1963 Birmingham Bombing Survivor to Share Her Story at SMU
Junie Williams, who survived a church bombing that killed her sister, speaks here Thursday as part of Black History Month.
Her story of survival — and the civil rights-struggle lessons she believes are important for today’s younger generations to understand — will be front and center during “Journey to Peace: An Eyewitness Account of the 1963 Birmingham Church Bombing” on Thursday, Feb. 17, at 7 p.m. in SMU’s McCord Auditorium. The event, which is free and open to the public, is sponsored by SMU’s Embrey Human Rights Program in collaboration with SMU’s Association of Black Students. Williams’ visit is part of SMU's observance of Black History Month.
The last remaining terrorists responsible for the bombing were prosecuted in 2001, but Williams struggled with feelings of hatred for decades. She leaned on the words of the Rev. Martin Luther King to help accept a nonviolent stance. She also leaned on her family’s powerful belief in God—instilled in her at an early age—to help embrace forgiveness as an important guiding principle in life.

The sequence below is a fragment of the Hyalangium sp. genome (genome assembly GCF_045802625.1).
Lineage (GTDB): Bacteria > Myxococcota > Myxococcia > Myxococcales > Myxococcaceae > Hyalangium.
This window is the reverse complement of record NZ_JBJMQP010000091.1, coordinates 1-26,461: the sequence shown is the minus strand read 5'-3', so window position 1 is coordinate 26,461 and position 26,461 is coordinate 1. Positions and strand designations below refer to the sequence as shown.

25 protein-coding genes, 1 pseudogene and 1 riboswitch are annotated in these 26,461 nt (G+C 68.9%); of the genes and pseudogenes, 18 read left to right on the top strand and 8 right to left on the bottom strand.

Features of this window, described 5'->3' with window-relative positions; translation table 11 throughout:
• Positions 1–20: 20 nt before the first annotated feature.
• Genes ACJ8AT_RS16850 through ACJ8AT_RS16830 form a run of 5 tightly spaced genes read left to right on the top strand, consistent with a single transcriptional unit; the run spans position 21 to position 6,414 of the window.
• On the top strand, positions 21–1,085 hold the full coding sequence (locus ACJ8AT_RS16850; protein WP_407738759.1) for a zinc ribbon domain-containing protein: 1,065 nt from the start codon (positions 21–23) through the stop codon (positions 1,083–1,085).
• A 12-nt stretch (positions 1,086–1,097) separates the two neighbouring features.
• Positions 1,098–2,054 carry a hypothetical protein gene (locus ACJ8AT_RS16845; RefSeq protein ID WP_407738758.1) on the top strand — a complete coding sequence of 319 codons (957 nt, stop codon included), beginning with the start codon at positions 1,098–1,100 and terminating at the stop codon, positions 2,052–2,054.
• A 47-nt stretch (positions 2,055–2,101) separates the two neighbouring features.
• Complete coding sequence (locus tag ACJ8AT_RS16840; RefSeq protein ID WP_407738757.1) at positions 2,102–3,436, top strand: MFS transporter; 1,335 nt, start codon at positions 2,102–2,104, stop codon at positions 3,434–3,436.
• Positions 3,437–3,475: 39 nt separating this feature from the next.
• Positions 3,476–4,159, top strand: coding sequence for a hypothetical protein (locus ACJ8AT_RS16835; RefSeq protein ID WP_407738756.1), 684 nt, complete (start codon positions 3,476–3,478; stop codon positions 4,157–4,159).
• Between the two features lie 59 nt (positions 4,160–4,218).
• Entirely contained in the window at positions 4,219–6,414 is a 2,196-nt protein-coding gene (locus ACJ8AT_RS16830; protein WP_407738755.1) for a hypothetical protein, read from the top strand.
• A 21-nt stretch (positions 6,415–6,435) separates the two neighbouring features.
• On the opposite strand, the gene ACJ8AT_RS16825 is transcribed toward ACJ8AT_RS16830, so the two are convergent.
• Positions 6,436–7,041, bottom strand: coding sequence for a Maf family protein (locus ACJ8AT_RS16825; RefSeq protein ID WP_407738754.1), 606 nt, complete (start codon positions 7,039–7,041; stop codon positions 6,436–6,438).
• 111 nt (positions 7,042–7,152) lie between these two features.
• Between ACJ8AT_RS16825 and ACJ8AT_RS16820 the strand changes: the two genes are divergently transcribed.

“I could have let this situation get the best of me, but through God’s work in me, I pushed my way through until what seemed to be a burden around my head was pushed off,” she says. “God took a day that was meant for evil and turned it around for the good of all.”
According to SMU Human Rights Program Director Rick Halperin, hate crimes, such as last year’s church burnings in east Texas, have risen 8 percent since President Barack Obama was elected in 2008. That number continues to jump 4 percent each year, he says.
It’s obvious that America’s struggle with accepting race and other human rights, is not over, Halperin adds. “That’s the real message of (Williams’) visit. This country is nowhere near the fully accepting nation that it could become. It’s better, but better doesn’t mean sufficient.”
Williams, who recently moved to San Antonio, believes there is hope for healing in America: “I know, because I have been healed.”
In talking about those who have committed hate crimes, Williams deeply believes that “forgiveness comes from the heart,” she says. “People who do those things must have fears, problems within themselves, and lack of understanding.”
Read more about that fateful day in Williams’ life, by visiting useekufind.com/peace/eyewitness.htm. And for more details about SMU’s human rights initiatives, visit smu.edu/humanrights or call 214-768-8347.